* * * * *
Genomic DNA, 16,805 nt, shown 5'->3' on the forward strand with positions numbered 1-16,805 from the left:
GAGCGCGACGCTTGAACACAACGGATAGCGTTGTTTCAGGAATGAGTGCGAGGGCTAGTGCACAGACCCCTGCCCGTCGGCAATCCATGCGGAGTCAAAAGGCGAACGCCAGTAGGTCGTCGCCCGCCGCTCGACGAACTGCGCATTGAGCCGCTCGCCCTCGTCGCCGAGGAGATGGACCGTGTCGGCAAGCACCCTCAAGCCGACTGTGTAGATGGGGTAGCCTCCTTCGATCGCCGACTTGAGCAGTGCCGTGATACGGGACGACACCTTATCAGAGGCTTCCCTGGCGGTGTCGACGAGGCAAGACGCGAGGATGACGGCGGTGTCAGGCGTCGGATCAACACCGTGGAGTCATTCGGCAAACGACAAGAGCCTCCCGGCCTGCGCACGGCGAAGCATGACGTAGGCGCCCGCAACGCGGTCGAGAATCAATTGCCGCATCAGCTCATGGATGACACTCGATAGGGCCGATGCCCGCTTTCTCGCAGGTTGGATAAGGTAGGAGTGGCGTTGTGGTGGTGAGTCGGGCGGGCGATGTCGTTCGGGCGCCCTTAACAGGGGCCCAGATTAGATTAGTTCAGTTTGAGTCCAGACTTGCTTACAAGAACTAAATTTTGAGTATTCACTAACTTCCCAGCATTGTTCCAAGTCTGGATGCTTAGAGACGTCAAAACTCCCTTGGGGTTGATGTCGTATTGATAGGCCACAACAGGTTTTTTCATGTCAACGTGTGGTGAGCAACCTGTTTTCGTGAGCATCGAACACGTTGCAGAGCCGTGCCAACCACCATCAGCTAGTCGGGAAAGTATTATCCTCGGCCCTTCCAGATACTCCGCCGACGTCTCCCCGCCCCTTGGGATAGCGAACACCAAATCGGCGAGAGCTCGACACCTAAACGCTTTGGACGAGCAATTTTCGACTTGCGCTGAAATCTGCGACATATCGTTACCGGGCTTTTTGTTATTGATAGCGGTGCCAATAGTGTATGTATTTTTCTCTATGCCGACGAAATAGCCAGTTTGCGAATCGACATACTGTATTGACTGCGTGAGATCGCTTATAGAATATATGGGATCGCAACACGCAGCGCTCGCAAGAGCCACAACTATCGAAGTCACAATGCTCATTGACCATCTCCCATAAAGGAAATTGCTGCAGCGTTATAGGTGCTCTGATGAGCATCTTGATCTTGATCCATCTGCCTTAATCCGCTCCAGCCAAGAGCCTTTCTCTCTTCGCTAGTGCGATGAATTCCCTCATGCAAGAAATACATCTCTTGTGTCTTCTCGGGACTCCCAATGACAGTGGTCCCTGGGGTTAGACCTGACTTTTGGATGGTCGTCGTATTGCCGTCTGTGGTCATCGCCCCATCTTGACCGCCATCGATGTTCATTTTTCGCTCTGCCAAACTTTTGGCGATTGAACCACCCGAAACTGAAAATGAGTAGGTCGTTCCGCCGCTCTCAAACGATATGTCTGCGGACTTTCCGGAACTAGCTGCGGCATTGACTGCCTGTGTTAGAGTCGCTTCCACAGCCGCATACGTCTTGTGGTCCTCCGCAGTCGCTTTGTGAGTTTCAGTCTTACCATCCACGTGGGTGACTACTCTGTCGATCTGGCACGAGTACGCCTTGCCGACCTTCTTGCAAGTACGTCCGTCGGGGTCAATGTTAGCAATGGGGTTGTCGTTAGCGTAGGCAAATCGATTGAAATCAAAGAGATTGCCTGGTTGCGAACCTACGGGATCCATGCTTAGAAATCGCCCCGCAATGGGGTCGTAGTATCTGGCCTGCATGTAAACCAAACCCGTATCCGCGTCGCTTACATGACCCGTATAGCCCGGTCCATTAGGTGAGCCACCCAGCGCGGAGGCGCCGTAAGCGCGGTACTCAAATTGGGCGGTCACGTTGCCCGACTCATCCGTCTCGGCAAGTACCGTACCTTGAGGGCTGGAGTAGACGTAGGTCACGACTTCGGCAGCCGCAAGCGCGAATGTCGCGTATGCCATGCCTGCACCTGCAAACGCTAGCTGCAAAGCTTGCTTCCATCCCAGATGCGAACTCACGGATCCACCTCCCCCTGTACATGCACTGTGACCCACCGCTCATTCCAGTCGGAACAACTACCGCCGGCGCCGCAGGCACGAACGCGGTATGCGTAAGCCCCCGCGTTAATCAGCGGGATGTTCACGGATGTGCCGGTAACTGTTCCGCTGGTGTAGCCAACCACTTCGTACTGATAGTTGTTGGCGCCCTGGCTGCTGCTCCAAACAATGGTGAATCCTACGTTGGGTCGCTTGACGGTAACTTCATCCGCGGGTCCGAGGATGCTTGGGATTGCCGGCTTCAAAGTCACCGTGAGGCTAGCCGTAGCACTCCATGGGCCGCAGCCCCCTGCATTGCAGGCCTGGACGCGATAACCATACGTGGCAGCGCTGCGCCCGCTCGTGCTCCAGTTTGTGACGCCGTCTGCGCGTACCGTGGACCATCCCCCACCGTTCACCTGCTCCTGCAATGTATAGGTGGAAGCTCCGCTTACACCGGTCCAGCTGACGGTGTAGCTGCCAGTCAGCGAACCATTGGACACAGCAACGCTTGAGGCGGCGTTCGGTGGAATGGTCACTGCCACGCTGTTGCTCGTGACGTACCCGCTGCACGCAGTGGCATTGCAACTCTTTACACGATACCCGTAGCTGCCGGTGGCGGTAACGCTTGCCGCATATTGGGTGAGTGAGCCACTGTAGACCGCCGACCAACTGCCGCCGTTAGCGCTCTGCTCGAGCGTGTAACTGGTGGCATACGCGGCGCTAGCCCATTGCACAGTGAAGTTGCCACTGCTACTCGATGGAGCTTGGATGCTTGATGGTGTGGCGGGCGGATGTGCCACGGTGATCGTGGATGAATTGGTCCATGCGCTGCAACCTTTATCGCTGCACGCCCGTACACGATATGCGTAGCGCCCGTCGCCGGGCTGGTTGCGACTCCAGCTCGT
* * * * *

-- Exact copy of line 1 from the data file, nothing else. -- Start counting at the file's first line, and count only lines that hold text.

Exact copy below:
Genomic DNA, 16,805 nt, shown 5'->3' on the forward strand with positions numbered 1-16,805 from the left: